Defendant Michael Dunn looks back at his family on day two of his first-degree murder trial in Jacksonville, Florida February 7, 2014. Dunn, 47, is being tried in state court for the shooting death of Jordan Davis, 17, during a dispute over loud rap music at a Florida gas station in November, 2012. REUTERS/Bob Mack/The Florida Times-Union/Pool

Michael David Dunn, 47, of Satellite Beach, Fla.. was found guilty of four out of five charges on Saturday in the trial for the 2012 incident in which he shot and killed then 17-year-old Jordan Davis after an argument over loud music. He was not found guilty of first-degree murder, but faces 60 years in prison for his other convictions.

Florida State Attorney Angela Corey said the state would seek to retry Dunn for first-degree murder.

After more than 30 hours of deliberation Dunn was convicted on three counts of attempted second-degree murder and of one count of firing a deadly missile into a vehicle. Each count of attempted second-degree murder carries a 20-year-minimum sentence.

Circuit Judge Russell Healy declared a mistrial on the first-degree murder count after the jury could not come to a consensus on the charge. He sent the jury back into deliberation after they first said they could not reach a verdict on the first-degree murder charge, but they again emerged without a verdict.

“By law I cannot demand this of you, but I want you to go back into the jury room … If you simply cannot reach a verdict, then return to the courtroom and I will declare this case mistried as to that count and will discharge you with my sincere appreciation for your services.”

The verdict was a surprise for Dunn, who expected his argument of self-defense to clear him of charges. Florida allows for a special hearing for immunity from prosecution under the state's controversial “Stand Your Ground” law, but Dunn did not take that route. He was heard to ask his lawyer, “How is this happening?” as the verdicts were read.

Despite “Stand Your Ground” being a major topic of debate during the 2013 George Zimmerman trial, neither Zimmerman nor Dunn sought immunity under it. Dunn’s lawyer, Cory Strolla, said that he would not have been charged with first-degree murder had it not been for Zimmerman’s deadly shooting of Trayvon Martin in 2012.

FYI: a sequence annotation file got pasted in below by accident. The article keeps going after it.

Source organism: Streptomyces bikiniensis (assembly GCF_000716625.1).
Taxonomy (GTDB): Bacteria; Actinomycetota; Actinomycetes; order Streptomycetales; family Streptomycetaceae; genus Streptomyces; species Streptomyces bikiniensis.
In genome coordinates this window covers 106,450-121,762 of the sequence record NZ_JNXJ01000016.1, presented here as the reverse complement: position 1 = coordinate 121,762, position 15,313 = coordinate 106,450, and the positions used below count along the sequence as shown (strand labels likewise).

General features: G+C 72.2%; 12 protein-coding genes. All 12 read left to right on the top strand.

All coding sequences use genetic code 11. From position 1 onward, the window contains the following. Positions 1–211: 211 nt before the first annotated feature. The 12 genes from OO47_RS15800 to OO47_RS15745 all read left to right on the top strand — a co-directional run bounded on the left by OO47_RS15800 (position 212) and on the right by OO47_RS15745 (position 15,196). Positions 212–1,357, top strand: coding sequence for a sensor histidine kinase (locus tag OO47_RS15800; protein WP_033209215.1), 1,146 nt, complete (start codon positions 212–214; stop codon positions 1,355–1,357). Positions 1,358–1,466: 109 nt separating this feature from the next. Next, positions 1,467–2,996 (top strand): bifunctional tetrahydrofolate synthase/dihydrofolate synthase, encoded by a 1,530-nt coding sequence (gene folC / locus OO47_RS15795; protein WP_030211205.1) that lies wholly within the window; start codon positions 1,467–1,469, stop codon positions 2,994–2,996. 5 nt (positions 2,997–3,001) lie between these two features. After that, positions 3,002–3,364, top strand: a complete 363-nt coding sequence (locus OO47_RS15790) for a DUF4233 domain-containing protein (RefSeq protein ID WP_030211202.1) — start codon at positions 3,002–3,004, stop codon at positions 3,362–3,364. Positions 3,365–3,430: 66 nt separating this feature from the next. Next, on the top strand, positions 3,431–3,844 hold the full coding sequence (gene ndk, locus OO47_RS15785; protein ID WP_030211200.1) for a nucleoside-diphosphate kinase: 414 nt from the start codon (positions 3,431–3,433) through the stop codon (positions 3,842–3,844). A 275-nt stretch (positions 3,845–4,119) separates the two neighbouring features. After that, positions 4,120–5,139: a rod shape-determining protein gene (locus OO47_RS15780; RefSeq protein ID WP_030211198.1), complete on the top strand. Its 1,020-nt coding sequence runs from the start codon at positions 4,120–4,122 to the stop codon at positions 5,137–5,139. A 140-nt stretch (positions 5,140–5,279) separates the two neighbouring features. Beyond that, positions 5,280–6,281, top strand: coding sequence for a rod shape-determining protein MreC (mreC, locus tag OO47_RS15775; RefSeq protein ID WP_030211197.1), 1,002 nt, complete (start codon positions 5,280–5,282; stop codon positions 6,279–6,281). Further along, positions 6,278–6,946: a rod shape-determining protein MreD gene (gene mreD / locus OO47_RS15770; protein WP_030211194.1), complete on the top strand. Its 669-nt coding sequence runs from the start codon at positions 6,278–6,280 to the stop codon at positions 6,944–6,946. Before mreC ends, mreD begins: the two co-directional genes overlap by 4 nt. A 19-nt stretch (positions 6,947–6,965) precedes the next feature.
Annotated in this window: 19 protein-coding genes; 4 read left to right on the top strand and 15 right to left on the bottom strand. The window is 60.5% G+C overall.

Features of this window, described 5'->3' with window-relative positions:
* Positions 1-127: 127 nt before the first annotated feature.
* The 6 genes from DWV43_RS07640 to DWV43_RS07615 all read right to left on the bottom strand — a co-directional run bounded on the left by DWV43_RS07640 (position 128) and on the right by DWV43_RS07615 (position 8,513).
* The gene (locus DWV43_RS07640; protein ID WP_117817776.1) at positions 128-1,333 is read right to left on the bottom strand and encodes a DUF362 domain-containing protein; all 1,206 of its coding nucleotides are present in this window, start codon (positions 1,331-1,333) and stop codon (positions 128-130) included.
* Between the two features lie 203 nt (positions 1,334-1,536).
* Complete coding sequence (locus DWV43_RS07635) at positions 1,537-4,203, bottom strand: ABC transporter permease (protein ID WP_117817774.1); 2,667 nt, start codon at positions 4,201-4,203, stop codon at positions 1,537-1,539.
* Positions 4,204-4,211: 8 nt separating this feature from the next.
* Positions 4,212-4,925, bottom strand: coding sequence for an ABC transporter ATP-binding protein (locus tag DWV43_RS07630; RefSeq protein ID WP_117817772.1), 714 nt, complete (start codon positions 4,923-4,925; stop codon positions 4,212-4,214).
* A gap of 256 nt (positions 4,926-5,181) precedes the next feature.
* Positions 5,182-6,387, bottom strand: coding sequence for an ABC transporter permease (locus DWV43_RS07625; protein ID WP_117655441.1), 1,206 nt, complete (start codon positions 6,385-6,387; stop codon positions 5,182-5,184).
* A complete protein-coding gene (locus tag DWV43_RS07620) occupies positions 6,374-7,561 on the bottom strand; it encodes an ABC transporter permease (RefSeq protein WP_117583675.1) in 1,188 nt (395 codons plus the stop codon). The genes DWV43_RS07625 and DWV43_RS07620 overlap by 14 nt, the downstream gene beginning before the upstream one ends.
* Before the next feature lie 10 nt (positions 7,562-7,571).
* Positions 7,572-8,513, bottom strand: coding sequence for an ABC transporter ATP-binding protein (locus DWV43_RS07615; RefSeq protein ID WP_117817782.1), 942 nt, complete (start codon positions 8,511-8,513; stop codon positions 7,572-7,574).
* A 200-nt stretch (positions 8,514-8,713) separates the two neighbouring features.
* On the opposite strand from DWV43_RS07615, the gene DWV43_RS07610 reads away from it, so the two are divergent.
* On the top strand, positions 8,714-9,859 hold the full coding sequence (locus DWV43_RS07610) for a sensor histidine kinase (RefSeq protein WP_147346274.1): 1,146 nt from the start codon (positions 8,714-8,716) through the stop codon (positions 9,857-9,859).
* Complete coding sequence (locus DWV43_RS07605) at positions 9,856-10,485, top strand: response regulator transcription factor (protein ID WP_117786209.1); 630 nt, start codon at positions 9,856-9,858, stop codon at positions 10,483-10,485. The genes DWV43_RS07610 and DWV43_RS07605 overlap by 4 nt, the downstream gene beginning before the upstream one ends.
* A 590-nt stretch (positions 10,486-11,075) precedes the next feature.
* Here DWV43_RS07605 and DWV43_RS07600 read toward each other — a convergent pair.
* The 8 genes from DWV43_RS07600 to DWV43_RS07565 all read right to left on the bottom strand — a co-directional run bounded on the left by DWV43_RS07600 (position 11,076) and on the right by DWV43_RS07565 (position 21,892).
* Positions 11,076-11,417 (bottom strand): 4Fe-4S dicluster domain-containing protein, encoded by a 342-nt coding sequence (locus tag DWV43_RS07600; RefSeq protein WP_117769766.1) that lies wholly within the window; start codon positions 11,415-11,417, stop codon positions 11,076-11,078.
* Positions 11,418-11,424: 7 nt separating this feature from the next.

Dunn had pulled up next to the teenagers’ SUV at a gas station and asked them to turn down their “ridiculously loud” music. An argument ensued and escalated to a point where Davis opened his door to presumably approach Dunn’s vehicle. That is when Dunn fired 10 shots at Davis and the SUV and left the gas station.

Dunn contested that he saw Davis reach for an object resembling a shotgun and scream “This ****’s going down now!” just prior to the shooting.

Whether or not Davis actually had a shotgun is a disputed detail. Police did not find a gun in the SUV Davis was riding in, but Dunn’s lawyer argued they could have hidden it in the time between the shooting and police arrival. Dunn also never told his fiancée, Rhonda Rouer, who was in the car with him, that he had seen what he thought was a gun.

Dunn also didn’t call the police after the incident, because he says he didn’t know anyone had been hurt in the shooting. He didn’t learn of the teenager’s death until the police were apprehending him the next day.

Dunn says he felt intense remorse after he found out he had killed the teenager. Davis’s father was happy with the verdict and his mother left the courtroom in tears. Following the verdict, Dunn’s lawyer said “everybody lost something on this.”

Dunn is set to be sentenced in late March.